HAMMERFALL's JOACIM CANS: 'No One Expected An Album Like 'Glory To The Brave' In 1997'

September 10, 2019

Power metal was considered outdated when HAMMERFALL released its "Glory To The Brave" debut in 1997. Save for BLIND GUARDIAN, very few power metal acts actually increased in popularity throughout the decade, with the style's pioneering band, HELLOWEEN, struggling to regain footing after lineup changes, and alternative and grunge music taking precedence, effectively pushing out more melodic forms of heavy music. That started to change with the release of "Glory To The Brave" as well as STRATOVARIUS's "Visions", two albums issued in the same year that was widely credited with leading the second wave of power metal. Since then, power metal has enjoyed a resurgence and staying power that is owed as much to the foundation laid by HELLOWEEN as the resilience of HAMMERFALL, which recently released its 11th studio album, "Dominion".

In an interview with Andrew McKaysmith of the "Scars And Guitars" podcast, HAMMERFALL vocalist Joacim Cans reflected on the band's emergence on the scene and what happened when bands of a similar nature started coming out of the woodwork.

"I think, one, if we're talking about HAMMERFALL, I think what has really made us big was that no one really expected an album like 'Glory To The Brave' to be released in 1997," he said. "That was a period when melodic heavy metal music was almost forgotten. It was a [dirty word]. Throughout the '90s, I had to defend myself all the time. People said, 'Why don't you play music people want to hear?' Well, my response was always, 'Because I play the music that I want to play. That is what heavy metal is all about.' Follow the beat of your drum. That's the only thing I can say. From then on, it feels like that was the second coming of the heavy metal movement."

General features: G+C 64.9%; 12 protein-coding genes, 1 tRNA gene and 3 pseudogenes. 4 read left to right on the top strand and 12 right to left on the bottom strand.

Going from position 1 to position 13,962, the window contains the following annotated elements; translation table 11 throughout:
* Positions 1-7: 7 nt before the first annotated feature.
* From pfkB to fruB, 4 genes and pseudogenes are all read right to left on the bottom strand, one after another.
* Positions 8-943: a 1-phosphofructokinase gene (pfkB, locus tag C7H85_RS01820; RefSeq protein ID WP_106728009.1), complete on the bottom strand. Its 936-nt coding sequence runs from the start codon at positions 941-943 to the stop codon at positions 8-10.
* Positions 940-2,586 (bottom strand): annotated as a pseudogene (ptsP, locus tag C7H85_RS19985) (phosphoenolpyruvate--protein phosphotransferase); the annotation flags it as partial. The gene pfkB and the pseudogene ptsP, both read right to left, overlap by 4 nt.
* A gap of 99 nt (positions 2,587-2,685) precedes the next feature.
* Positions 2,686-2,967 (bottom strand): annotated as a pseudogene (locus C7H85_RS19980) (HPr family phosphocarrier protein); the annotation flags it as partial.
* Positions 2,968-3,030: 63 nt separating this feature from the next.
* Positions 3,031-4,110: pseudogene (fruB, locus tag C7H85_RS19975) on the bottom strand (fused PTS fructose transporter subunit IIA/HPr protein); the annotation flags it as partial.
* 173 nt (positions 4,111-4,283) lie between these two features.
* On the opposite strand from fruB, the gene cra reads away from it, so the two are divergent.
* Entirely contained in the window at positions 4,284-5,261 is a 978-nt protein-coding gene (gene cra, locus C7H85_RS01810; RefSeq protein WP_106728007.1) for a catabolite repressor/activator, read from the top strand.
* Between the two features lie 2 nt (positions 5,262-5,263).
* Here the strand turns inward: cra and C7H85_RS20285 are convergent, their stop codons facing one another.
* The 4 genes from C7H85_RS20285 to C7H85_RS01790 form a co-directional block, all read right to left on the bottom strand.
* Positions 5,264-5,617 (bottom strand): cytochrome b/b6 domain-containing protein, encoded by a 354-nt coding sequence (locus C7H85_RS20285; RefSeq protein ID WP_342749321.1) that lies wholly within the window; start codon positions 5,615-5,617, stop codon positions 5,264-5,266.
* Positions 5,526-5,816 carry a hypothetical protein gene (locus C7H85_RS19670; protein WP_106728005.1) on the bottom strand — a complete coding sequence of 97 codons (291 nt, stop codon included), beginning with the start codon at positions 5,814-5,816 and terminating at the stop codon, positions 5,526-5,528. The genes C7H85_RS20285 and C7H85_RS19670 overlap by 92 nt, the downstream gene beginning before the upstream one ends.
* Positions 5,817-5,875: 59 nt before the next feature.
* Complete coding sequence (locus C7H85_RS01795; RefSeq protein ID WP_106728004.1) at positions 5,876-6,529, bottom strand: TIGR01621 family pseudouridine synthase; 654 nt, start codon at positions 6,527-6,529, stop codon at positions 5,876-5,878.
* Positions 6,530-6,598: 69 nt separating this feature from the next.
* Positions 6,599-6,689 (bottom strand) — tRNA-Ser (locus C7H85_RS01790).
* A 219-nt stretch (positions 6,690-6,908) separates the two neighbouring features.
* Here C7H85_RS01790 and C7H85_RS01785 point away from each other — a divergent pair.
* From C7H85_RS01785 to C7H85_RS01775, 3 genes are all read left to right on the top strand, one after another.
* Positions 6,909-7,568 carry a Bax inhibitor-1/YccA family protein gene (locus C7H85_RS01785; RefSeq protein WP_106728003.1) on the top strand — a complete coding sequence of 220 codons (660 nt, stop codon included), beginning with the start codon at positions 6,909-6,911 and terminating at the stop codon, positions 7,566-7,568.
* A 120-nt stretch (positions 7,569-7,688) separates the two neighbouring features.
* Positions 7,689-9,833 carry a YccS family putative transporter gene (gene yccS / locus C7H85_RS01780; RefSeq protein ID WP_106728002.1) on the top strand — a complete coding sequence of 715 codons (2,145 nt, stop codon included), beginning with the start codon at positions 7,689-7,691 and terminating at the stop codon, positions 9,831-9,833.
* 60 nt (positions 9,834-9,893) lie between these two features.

He continued: "We opened up a lot of doors back in the late '90s, but all of a sudden, every label all over the world wanted to have their own HAMMERFALL. The whole genre, the whole market got kind of flooded by bands that wanted to sound like GAMMA RAY and they sounded exactly that version of it. It was a lot of copycats around that almost killed it. I think people were so fed up with this so-called 'power metal wave' that came, and I couldn't stand it either. Because I never saw HAMMERFALL as a power metal band. I always saw us as a traditional heavy metal band. But now, we're 22 years later, and we are still a band that people are listening to, a band that people can count on, and a band that people really talk about. Twenty-two years. If you go back and look at the '80s, the '80s was not even a decade. That was six, maximum seven years, then the whole genre kind of imploded. All of a sudden people cared more about what they looked like instead of learning how to play an instrument, then the grunge came and just took over. But I think metal in 2019 is very healthy. I think now it's standing very solid and you have bands who will take over when the dinosaurs die out."

"Dominion" was released August 16 via Napalm Records. For the disc, HAMMERFALL re-teamed with James Michael to do vocals at Red Level Three studios, and Fredrik Nordström of Studio Fredman at Castle Black Studios for the instruments.

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